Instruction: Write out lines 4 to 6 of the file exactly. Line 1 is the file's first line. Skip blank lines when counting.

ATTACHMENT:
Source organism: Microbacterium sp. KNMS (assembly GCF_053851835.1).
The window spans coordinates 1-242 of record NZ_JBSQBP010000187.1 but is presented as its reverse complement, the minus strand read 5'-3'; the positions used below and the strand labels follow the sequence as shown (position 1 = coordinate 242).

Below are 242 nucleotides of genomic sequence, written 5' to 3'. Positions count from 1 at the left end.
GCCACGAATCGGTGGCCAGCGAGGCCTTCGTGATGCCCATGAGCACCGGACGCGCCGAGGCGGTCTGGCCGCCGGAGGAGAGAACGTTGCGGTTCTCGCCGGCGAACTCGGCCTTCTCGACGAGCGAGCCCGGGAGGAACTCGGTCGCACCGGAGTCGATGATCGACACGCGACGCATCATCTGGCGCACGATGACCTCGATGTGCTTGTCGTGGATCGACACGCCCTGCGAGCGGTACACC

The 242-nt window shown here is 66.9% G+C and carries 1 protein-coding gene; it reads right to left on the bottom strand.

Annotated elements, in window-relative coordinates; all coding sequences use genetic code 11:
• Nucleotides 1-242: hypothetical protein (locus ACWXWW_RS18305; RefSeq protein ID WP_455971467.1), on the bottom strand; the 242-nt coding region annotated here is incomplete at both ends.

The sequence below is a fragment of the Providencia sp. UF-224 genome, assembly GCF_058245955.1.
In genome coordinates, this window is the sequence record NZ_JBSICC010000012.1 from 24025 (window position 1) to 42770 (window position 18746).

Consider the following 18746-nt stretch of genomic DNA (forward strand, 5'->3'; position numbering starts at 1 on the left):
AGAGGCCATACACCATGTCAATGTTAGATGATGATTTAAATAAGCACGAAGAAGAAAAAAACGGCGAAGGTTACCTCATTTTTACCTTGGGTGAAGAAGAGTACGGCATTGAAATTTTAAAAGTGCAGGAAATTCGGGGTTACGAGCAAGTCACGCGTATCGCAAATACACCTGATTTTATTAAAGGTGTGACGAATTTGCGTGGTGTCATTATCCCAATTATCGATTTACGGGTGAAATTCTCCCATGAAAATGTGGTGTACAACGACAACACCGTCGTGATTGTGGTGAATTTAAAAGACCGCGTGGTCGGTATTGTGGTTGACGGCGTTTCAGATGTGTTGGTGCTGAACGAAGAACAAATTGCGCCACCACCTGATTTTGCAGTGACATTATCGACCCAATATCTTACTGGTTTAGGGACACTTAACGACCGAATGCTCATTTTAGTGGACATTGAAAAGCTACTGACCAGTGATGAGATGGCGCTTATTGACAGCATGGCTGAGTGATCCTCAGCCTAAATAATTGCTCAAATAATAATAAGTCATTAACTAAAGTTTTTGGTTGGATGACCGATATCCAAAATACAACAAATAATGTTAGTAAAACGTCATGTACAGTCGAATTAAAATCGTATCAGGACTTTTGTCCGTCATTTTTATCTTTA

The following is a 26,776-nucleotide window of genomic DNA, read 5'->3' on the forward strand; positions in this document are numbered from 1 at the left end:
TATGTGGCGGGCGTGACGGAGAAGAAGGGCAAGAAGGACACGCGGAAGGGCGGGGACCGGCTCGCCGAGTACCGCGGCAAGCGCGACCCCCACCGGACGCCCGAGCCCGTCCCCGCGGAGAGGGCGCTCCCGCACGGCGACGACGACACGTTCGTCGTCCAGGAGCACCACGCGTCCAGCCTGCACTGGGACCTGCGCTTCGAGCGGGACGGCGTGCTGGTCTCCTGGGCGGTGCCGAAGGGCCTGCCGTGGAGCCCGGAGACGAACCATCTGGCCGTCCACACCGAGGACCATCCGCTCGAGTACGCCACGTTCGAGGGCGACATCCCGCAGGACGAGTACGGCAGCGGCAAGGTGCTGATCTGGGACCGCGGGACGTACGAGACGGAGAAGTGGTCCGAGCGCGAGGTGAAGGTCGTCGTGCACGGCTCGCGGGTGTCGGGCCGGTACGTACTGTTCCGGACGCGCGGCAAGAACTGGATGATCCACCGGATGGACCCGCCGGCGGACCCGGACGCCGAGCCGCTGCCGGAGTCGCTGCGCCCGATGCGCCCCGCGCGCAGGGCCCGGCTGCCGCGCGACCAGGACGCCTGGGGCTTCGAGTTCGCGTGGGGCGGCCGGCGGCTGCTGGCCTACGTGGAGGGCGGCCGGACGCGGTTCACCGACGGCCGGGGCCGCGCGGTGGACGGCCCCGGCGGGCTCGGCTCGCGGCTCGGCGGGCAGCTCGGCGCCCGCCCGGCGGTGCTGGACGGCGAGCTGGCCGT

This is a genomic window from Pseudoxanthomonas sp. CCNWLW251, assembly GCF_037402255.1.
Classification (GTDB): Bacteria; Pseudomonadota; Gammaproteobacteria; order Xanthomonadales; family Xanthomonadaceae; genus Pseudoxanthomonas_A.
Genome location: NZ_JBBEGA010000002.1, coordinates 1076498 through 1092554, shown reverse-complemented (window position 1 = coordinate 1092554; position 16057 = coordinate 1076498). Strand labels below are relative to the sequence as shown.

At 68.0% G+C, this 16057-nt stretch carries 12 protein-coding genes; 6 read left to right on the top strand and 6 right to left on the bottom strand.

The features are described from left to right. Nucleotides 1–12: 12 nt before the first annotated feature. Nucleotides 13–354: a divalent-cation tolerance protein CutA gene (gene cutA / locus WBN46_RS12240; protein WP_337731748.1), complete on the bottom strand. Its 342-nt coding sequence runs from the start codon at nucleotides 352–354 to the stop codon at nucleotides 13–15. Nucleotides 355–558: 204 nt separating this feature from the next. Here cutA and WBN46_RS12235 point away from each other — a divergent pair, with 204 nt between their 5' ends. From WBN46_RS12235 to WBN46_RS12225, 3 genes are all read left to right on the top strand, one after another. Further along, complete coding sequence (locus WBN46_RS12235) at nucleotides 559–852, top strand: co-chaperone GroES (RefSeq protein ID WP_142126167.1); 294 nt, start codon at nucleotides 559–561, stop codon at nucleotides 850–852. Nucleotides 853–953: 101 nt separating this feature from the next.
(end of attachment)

GCCACGAATCGGTGGCCAGCGAGGCCTTCGTGATGCCCATGAGCACCGGACGCGCCGAGGCGGTCTGGCCGCCGGAGGAGAGAACGTTGCGGTTCTCGCCGGCGAACTCGGCCTTCTCGACGAGCGAGCCCGGGAGGAACTCGGTCGCACCGGAGTCGATGATCGACACGCGACGCATCATCTGGCGCACGATGACCTCGATGTGCTTGTCGTGGATCGACACGCCCTGCGAGCGGTACACC

The 242-nt window shown here is 66.9% G+C and carries 1 protein-coding gene; it reads right to left on the bottom strand.

Annotated elements, in window-relative coordinates; all coding sequences use genetic code 11: